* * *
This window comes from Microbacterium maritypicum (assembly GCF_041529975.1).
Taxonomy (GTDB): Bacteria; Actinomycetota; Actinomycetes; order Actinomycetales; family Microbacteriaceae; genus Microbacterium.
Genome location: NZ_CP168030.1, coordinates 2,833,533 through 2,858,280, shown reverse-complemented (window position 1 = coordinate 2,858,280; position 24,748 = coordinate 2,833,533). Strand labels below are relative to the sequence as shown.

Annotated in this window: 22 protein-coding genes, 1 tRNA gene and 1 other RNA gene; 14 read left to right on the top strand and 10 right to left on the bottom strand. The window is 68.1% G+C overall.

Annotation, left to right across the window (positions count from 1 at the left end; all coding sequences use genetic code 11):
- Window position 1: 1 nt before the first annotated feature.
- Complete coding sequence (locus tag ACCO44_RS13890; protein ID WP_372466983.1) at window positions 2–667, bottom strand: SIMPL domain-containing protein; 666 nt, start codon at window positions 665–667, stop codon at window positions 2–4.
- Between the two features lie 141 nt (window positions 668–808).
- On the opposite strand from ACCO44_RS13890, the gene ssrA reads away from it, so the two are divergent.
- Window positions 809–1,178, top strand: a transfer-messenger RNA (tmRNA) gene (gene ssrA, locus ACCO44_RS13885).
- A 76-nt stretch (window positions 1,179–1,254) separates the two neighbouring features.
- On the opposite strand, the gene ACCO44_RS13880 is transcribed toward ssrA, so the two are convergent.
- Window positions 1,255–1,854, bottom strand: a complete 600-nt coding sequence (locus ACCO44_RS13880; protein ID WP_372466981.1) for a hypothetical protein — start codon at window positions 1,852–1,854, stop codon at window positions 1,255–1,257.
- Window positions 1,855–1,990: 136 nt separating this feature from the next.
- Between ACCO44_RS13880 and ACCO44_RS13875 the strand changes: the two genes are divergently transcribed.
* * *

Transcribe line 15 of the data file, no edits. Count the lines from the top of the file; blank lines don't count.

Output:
- Between ACCO44_RS13880 and ACCO44_RS13875 the strand changes: the two genes are divergently transcribed.